European paradoxes of coronary heart disease : developing new markers of vitamin E status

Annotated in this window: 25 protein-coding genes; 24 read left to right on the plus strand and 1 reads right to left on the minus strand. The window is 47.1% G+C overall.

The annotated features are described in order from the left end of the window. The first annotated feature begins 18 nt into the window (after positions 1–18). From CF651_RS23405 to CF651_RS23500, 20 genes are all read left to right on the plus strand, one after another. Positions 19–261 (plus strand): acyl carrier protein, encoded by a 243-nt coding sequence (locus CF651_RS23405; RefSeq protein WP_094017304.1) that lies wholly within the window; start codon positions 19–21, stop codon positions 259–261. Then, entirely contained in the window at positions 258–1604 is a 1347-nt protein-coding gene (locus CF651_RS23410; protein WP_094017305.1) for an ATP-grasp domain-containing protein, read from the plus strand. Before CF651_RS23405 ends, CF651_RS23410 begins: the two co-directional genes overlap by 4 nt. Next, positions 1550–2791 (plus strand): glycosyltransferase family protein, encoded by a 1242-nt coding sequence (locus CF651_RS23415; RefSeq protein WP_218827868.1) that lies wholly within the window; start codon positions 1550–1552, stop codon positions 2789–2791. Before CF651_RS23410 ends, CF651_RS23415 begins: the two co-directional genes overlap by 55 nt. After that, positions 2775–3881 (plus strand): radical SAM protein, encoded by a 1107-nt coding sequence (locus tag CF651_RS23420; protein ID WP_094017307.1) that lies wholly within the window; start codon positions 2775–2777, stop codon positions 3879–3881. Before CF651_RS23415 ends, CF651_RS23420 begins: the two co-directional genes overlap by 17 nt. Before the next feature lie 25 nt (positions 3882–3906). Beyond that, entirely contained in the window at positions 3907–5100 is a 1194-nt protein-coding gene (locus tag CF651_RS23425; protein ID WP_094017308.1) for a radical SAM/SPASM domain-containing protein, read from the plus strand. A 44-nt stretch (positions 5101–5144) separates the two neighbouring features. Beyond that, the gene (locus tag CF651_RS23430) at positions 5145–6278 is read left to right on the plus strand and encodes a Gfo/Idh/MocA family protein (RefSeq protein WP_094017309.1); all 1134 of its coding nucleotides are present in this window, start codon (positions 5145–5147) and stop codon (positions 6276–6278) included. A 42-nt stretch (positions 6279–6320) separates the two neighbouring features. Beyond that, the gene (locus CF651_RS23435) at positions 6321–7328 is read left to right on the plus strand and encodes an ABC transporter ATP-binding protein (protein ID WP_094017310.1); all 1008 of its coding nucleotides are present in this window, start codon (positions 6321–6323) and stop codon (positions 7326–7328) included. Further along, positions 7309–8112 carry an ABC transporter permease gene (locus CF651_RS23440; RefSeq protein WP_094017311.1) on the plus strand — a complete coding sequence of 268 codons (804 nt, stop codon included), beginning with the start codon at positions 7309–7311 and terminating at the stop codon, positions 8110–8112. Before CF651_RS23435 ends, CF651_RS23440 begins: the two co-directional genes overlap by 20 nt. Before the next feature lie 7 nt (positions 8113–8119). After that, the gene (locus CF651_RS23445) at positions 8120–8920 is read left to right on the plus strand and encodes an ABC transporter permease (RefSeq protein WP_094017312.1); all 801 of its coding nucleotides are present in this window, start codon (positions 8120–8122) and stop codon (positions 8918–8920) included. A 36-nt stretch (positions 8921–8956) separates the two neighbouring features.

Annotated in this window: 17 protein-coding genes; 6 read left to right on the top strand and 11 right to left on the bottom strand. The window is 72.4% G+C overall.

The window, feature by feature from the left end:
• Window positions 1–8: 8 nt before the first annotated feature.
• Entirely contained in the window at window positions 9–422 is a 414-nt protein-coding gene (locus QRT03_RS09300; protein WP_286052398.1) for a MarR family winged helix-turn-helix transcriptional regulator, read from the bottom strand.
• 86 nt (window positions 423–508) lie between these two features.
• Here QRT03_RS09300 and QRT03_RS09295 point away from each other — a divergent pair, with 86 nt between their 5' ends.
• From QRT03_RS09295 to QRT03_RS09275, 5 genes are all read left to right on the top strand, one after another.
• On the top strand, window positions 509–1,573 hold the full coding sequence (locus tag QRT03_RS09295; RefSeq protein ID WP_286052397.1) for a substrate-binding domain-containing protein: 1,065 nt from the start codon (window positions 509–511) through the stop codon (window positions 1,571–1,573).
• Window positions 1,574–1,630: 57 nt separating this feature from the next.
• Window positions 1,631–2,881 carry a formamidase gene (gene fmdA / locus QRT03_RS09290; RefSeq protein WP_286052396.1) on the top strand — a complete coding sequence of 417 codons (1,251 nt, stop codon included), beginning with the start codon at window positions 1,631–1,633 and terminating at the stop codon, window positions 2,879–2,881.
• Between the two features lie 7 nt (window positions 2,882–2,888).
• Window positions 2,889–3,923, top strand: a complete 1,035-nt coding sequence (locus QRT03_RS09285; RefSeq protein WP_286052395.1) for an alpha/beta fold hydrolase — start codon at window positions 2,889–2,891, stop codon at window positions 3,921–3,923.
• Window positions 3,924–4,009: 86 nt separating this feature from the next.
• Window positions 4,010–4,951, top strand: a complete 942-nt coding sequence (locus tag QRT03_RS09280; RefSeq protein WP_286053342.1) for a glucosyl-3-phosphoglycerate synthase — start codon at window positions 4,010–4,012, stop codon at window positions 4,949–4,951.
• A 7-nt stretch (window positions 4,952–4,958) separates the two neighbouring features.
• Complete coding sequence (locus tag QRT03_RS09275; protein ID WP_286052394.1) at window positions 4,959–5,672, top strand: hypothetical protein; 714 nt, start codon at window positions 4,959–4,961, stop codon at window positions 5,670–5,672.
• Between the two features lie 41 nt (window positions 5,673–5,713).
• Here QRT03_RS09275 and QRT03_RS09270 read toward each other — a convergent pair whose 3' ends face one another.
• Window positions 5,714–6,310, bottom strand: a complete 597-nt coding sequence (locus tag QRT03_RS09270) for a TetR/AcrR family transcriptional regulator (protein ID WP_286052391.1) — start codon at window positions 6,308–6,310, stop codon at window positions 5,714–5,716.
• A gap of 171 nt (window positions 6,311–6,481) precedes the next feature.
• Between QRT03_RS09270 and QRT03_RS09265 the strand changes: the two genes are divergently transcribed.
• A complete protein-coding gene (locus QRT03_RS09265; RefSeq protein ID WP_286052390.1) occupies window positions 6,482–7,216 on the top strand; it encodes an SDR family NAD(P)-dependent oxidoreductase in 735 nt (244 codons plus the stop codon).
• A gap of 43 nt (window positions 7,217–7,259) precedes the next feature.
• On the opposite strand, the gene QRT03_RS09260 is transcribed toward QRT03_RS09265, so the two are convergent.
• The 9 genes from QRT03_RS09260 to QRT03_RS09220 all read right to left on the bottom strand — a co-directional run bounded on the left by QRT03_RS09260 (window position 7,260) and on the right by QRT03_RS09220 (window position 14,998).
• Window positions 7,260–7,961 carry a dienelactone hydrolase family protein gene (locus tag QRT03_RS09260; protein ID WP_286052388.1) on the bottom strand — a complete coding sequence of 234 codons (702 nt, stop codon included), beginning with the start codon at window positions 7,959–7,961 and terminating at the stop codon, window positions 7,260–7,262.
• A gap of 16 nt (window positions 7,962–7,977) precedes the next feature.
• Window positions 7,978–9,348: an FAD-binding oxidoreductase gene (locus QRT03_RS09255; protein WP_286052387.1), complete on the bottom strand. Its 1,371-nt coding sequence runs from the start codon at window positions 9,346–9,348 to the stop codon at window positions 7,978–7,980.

This thesis explored the paradoxes of CHD and diet in Europe. A correlational study which examined the relationship between mortality from CHD in men below 65 years with national food and cigarette consumption in 19 western European countries showed that cross-sectionally, wine, vegetables and vegetable oils were the most strongly related with CHD death rates during 1985-87 (r = -0.80, -0.65 and -0.62 respectively). When the data on foods were converted to nutrients, the antioxidant α-tocopherol was the most strongly related to CHD across western Europe (r = -0.78). The major determinant of α-tocopherol supply was usually sunflowerseed oil. The cross sectional finding on α-tocopherol is important because it explains more than 60% of the variability of heart disease in western Europe and also the French and other European paradoxes of CHD. Longitudinal correlations of CHD deaths and α-tocopherol supplies during 1970 to 1987 within most of the countries studied supported the cross-sectional negative relationship. The rest of this thesis focused on the development and validation of two vitamin E indices which could be useful markers of vitamin E status. The first assay investigated whether binding of α-tocopherol to RBC reflected the longer-term intake of vitamin E and possibly also of vitamin E status if bone marrow metabolism reflects the body's demands for free radical scavenging and catabolism of α-tocopherol. The second marker of vitamin E status was the α-tocopherol concentration of the RBC. α-Tocopherol measurements predicted normal individual vitamin E intakes, assessed by a food frequency questionnaire, with good degree of accuracy (r = 0.9, p<0.05). This assay was also sensitive to an increase in intake of 30 mg α-tocopherol daily for 18 weeks, demonstrated by the significantly higher concentration of α-tocopherol in the RBC of the supplemented subjects compared with the controls.